1. Allowing Aaron Rodgers situation to reach this point
Of course, the number one concern entering the season is whether Aaron Rodgers will play a single snap. The blame doesn’t fall entirely on the Packers for this situation, but there’s no doubt they could’ve handled it better along the way.
Back in February, I wrote that the Packers needed to “commit to Rodgers in the short term and do whatever it takes to strengthen the roster around him”. Funnily enough, that didn’t include Mark Murphy publicly calling him a “complicated fella”. Nice one, Mark.
But as they’ve done too often recently, they didn’t go all-in. They wanted to go after another Super Bowl in the short term while also not risking the long-term future when he’s gone.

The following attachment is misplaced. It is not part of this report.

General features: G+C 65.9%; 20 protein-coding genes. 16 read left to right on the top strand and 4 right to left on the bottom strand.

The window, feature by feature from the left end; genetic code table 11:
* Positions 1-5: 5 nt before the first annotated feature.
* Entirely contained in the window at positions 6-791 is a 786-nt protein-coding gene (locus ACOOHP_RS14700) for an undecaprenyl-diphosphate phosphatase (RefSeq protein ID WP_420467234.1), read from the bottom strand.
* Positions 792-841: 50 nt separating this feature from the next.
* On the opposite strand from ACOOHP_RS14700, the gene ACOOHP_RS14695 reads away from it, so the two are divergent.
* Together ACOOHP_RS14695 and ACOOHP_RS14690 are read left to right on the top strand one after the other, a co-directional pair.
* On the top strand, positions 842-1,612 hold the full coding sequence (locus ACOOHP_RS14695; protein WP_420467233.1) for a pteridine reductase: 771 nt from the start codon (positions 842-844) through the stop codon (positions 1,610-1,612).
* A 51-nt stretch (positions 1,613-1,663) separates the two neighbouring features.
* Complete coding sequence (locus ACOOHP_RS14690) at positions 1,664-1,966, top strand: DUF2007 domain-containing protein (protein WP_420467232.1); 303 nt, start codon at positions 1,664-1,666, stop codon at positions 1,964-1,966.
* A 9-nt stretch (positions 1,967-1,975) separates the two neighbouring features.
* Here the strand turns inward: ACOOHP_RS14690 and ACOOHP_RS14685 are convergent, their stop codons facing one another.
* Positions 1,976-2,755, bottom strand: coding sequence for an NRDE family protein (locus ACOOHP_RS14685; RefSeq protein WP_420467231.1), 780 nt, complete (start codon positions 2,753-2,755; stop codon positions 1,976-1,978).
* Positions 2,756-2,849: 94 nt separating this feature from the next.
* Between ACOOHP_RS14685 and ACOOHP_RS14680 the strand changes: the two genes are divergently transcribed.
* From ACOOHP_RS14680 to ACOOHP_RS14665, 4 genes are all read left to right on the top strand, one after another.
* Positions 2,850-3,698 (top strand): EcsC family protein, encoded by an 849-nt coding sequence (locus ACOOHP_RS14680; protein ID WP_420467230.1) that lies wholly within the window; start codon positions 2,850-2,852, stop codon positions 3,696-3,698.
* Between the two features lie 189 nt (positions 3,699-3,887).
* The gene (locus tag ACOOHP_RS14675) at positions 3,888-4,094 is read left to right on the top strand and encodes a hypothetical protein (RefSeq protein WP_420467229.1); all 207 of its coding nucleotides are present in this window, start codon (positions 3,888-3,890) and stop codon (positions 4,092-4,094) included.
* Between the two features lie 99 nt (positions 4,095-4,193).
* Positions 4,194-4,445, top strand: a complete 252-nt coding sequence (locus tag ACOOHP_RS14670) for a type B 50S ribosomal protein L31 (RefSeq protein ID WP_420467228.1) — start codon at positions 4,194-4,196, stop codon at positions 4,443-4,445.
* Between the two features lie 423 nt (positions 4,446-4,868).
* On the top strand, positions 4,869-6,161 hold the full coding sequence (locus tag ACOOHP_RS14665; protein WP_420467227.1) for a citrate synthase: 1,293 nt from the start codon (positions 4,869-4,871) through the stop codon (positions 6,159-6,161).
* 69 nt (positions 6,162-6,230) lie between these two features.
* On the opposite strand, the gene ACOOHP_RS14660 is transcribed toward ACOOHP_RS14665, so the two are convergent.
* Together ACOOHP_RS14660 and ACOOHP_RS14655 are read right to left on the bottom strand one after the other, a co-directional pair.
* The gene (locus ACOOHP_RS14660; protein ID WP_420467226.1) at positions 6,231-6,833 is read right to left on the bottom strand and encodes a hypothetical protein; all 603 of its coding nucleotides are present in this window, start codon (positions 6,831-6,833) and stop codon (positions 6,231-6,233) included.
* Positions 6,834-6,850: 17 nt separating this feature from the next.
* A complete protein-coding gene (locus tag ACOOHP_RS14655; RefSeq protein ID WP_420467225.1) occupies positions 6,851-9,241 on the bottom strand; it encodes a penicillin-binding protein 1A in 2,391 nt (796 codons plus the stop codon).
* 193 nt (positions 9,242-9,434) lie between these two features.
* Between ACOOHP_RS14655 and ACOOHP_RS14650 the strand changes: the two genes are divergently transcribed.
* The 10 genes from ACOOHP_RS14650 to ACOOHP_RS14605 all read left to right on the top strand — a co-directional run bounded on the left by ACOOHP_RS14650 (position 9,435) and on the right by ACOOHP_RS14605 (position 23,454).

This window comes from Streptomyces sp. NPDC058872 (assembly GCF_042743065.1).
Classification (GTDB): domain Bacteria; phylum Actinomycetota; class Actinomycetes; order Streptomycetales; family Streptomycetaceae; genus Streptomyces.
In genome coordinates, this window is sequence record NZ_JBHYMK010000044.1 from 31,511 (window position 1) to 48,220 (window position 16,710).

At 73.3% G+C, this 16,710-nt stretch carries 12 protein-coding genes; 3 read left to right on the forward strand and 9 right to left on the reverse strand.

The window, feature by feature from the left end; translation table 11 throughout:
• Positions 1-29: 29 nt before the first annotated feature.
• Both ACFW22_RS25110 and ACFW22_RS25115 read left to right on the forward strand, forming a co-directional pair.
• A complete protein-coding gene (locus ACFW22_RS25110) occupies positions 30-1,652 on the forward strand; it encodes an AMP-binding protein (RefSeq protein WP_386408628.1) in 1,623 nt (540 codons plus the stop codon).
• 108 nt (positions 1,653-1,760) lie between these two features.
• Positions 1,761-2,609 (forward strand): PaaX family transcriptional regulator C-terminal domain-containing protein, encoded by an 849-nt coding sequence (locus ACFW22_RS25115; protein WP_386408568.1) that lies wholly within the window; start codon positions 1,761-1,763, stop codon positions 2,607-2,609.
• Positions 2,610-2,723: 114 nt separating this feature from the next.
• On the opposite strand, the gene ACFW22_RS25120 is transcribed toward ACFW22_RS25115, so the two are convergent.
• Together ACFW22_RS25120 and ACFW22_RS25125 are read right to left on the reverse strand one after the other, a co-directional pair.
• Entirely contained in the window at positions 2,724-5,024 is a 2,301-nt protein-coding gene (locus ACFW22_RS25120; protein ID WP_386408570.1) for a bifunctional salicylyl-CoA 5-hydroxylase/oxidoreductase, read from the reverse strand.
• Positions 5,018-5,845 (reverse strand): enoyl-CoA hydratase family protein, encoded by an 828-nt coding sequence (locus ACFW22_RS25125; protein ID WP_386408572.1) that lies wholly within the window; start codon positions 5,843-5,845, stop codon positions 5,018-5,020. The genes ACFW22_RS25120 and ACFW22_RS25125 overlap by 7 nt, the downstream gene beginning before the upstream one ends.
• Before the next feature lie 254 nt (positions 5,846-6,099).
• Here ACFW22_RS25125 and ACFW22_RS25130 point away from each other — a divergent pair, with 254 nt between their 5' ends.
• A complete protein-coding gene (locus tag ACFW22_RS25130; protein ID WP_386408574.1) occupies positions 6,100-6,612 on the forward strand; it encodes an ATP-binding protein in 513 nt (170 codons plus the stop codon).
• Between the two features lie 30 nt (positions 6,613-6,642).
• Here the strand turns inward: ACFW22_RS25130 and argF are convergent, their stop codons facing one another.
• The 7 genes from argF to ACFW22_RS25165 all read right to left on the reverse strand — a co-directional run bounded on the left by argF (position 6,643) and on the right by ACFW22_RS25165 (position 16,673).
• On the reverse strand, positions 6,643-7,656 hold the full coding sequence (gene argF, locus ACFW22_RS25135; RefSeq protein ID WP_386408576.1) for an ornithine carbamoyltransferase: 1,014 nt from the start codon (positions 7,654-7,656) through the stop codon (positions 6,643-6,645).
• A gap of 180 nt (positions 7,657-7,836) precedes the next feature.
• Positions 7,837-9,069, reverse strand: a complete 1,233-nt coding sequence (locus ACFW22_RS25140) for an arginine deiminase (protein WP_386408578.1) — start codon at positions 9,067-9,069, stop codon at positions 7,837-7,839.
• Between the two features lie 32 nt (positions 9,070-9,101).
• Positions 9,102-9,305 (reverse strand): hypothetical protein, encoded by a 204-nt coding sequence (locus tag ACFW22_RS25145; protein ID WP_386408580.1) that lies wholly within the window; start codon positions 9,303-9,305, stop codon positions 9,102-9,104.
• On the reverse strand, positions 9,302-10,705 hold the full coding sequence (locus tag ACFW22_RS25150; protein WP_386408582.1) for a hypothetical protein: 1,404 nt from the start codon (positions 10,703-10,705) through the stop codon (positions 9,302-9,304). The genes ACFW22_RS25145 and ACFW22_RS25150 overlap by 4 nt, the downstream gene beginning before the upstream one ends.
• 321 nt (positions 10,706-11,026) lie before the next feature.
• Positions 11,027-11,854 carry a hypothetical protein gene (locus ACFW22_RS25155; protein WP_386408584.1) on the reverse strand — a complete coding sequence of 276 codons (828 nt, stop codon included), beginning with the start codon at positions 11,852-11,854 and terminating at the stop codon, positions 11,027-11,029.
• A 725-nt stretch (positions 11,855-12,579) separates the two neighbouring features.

NFL Network’s Ian Rapoport reported in April that “Rodgers refused a restructure” as he wanted an extension. When the Packers did offer an extension, there was no deal.
Had the Packers shown early on that, after he won his third MVP award, that they were all-in with Rodgers moving forward, maybe this problem would’ve been resolved. What if they had gone to Rodgers with a new contract extension offer right away and promised to go all-in for the 2021 season?
I don’t know whether that would’ve prevented the current situation. Only Rodgers knows that.
What we do know is that this situation is a mess, and the Packers deserve at least a big chunk of the blame for that.